Monday 8 June 2020

Lunar Men

'Has the world gone mad?' is a question that answers itself. However, I can't recall any other time when I've known our society quite so deranged and hellbent on self-destruction. I do my best to avoid the news – especially the broadcast news – but it's impossible to get away from it...
  Happily, my latest lockdown 'big read', Jenny Uglow's The Lunar Men, takes me back to a time when things were very different. The story of the Lunar Society, 'the friends who made the future', this is a big book about a big subject – a period of time, in the 18th century, when a group of amateurs, working in an atmosphere of conviviality, friendship and good cheer, sought to unlock the secrets of Nature and thereby reveal (as they cheerfully assumed) the workings of Providence. 'Natural philosophy', the mechanical and fine arts, experimental science, invention, business and manufacture all came together in a period of intellectual ferment in which 'philosophical friendship' sat easily with parties and dances, card games, drinking and conversation late into the night (the Lunar Men would often make their unsteady way home by moonlight). And this extraordinary flowering of the arts and sciences was played out in the true heart of England, the enduring Mercia, or more prosaically the Midlands – in the Potteries of Staffordshire, the rising manufacturing town of Birmingham, and the cities of Derby and Lichfield, the latter home both to the 'father of evolution' Erasmus Darwin and to Samuel Johnson, who said of his native town, 'Sir, we are a city of philosophers; we work with our heads, and make the boobies of Birmingham work for us with their hands.' If the Lunar Men were indeed making the future, they must surely have envisaged a very different one from what lies around us now.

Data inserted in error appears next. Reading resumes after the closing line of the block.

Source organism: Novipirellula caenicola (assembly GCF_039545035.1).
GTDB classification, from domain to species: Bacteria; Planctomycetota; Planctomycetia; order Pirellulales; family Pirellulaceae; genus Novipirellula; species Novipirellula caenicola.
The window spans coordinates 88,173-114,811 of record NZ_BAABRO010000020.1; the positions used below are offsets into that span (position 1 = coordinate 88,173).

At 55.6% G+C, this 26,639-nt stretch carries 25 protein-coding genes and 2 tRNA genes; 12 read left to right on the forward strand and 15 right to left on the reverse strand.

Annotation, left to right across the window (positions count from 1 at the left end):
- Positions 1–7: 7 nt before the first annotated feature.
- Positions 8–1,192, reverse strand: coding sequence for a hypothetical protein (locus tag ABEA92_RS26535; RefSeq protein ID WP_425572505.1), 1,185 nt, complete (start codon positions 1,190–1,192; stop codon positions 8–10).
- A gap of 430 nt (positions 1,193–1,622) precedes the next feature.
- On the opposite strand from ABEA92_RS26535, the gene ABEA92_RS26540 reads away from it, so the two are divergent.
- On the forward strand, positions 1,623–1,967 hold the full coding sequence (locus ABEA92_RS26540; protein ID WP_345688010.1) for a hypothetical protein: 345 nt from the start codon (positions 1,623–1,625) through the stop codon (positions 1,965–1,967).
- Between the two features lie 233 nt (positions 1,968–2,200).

1. great history book, one of my faves

  2. I assume you know that Johnson married his Elizabeth in Derby at St Werburgh's. You can pick up the key to the church at Derby Museum, just opposite (well, in normal times, that is).